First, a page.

Pan di Sorc is a typical bread from the province of Udine. It is an influence of the neighbouring Austria, where many Friulians emigrated to in the nineteenth century, encouraging cultural exchanges between the two territories. A common delicacy in Friuli up to the 1960s, it has now been rediscovered.
Pan di sorc is a sweet, spiced bread typical of the province of Udine, and in the past it was mainly produced at Christmas. This bread is made from a mixture of three types of flour: short-cycle corn, called “Cinquantino”, wheat and rye. The product is named after one of these flours, since corn is also called “sorc”. Dried figs and wild fennel seeds are added to the flour, as well as sultanas, walnuts and cinnamon. The custom of preparing spiced sweet bread was probably established in Friuli thanks to the contact created in the nineteenth century between the migrants of the Friuli mountains and the recipes of the nearby Austrian regions.
The recovery project for Pan di Sorc Traditionally, Pan di Sorc was made at home, then taken to the town oven for baking. Until the 1960s, these sweet loaves came in various shapes and were sold throughout Friuli. Over time, this tradition has disappeared, but in 2006 the Euroleader Local Action Group (GAL) issued a call to develop the concept of "e;local identity"e; using a traditional product that reflects the territory itself. This is when the Pan di Sorc Recovery Project was born, in which a miller and a baker came together. They were both born in 1926, so they had experienced direct knowledge of the making of this bread. A new agribusiness chain was launched to produce and market it locally. In the spring of 2008, the local “Cinquantino” corn was sown in a few plots of land, and subsequently two mills became involved. One is a traditional corn mill and and the other is certified for organic production. For the baking process, an oven certified for organic production has been selected as well. After the birth of the Pan di Sorc Producers’ Association, the years of dedication for the recognition of this product were finally fulfilled with Pan di Sorc’s inclusion under the Italian Slow Food label.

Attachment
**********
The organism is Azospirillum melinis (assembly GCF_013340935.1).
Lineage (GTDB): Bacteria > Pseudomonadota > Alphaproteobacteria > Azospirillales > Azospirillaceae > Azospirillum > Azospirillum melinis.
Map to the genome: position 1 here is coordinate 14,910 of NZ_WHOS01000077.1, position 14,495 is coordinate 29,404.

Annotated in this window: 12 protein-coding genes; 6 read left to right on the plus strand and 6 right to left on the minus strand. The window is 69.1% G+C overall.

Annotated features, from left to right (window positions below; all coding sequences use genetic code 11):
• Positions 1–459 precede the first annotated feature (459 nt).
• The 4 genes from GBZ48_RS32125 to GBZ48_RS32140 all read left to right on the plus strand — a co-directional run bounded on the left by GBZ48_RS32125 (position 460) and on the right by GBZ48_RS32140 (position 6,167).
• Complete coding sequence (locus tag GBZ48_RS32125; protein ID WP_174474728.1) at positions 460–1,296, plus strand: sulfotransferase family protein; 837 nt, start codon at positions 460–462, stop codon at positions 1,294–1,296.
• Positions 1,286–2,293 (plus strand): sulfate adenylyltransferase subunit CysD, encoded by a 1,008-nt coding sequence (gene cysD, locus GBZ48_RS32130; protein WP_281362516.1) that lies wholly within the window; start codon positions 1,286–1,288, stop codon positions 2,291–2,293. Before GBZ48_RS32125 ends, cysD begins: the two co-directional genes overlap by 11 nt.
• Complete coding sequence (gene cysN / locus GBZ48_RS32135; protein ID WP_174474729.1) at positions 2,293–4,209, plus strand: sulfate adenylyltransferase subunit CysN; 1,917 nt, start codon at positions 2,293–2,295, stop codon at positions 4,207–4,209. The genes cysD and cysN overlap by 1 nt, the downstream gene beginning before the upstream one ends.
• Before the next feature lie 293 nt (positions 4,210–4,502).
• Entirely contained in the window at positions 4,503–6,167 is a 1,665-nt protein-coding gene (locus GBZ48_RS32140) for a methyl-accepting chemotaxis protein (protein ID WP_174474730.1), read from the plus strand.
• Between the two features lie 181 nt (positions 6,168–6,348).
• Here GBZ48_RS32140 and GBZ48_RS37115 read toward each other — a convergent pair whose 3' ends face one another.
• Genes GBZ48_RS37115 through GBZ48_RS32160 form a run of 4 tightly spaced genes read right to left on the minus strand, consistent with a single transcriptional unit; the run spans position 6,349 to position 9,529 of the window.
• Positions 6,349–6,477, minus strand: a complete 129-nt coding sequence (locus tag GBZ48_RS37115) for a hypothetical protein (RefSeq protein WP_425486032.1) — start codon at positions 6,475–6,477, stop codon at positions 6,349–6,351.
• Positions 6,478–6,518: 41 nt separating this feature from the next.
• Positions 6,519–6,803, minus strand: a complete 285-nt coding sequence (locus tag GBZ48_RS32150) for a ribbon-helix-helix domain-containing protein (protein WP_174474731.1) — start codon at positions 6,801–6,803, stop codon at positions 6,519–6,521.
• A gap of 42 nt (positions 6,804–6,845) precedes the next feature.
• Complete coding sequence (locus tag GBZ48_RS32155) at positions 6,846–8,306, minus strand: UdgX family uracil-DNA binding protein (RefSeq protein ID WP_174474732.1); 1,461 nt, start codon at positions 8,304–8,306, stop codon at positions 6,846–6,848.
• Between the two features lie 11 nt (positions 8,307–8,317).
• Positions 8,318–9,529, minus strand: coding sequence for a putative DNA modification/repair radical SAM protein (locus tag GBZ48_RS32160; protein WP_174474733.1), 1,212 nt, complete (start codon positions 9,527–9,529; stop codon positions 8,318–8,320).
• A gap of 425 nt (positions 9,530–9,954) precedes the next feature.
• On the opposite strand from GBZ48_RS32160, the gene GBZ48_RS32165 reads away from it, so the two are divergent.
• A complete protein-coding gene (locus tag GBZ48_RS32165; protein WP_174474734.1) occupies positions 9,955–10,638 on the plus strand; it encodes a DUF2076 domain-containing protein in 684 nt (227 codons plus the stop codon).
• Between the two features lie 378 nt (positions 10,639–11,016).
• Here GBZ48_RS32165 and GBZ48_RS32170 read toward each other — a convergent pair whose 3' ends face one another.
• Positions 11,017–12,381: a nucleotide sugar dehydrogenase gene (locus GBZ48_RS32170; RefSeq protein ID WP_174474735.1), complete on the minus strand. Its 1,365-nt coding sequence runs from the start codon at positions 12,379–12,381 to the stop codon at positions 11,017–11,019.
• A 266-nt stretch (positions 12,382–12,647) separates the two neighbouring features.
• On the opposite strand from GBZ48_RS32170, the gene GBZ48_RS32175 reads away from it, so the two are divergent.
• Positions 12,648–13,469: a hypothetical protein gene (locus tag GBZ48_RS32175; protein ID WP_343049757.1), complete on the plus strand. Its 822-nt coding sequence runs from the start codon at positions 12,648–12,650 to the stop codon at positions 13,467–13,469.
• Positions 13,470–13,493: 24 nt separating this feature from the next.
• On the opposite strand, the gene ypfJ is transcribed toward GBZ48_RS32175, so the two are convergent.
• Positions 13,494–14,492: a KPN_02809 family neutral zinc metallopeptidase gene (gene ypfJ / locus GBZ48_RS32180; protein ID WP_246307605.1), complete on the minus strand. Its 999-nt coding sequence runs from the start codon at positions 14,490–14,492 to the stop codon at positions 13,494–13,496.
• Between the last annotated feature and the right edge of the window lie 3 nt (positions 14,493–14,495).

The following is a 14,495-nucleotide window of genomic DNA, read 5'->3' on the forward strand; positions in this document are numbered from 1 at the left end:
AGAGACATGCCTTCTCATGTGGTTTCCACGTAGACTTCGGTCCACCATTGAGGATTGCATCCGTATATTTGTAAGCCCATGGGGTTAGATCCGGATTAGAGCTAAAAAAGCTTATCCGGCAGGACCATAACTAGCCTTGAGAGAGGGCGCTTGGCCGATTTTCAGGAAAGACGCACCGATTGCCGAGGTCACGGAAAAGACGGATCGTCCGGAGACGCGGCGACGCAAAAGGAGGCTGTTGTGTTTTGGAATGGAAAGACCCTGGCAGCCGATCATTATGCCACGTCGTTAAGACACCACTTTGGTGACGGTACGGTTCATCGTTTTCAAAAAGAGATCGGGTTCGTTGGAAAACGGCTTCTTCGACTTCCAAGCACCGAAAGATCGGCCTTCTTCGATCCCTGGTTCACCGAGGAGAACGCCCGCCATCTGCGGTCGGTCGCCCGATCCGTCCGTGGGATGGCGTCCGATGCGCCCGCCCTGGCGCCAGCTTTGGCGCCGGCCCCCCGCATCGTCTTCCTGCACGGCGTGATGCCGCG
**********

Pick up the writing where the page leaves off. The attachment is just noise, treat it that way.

Pan di Sorc: environmental, cultural, social and economic benefits Concerning the environment and landscape, the typically larger variation in cultivation has allowed farmers to recreate small traditional countryside plots, slowing the propagation of intensive agriculture. From a cultural and social point of view, historical, technical and gastronomic research has begun. This has led to the recovery of awareness and knowledge of local traditions. From an economic point of view, the advertising of this product has triggered an excellent commercial circuit within the territory, so much so that in 2011, the first year of activity of the project, the turnover was 120,000 euros.